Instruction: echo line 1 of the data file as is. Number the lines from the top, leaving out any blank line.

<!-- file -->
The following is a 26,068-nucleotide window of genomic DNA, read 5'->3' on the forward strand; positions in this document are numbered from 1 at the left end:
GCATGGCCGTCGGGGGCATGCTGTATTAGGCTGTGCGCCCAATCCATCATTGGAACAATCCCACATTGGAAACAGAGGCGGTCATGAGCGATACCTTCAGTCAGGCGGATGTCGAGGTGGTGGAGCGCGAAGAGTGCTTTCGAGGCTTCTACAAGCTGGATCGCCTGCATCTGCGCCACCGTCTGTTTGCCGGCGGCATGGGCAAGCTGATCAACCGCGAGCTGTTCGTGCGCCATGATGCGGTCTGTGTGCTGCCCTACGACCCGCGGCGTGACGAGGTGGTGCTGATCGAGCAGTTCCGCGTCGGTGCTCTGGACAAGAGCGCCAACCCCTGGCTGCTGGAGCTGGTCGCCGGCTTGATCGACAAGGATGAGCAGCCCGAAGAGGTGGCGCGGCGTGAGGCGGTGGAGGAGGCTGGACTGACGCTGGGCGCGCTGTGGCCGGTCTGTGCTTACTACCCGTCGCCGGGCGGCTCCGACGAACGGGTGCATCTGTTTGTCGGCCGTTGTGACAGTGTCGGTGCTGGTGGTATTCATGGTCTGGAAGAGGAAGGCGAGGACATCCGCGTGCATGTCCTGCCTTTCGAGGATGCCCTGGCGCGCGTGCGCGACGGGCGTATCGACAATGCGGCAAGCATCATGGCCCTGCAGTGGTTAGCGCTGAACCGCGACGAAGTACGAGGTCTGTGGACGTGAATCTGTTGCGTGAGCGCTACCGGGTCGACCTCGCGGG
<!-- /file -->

The following is a 26,068-nucleotide window of genomic DNA, read 5'->3' on the forward strand; positions in this document are numbered from 1 at the left end: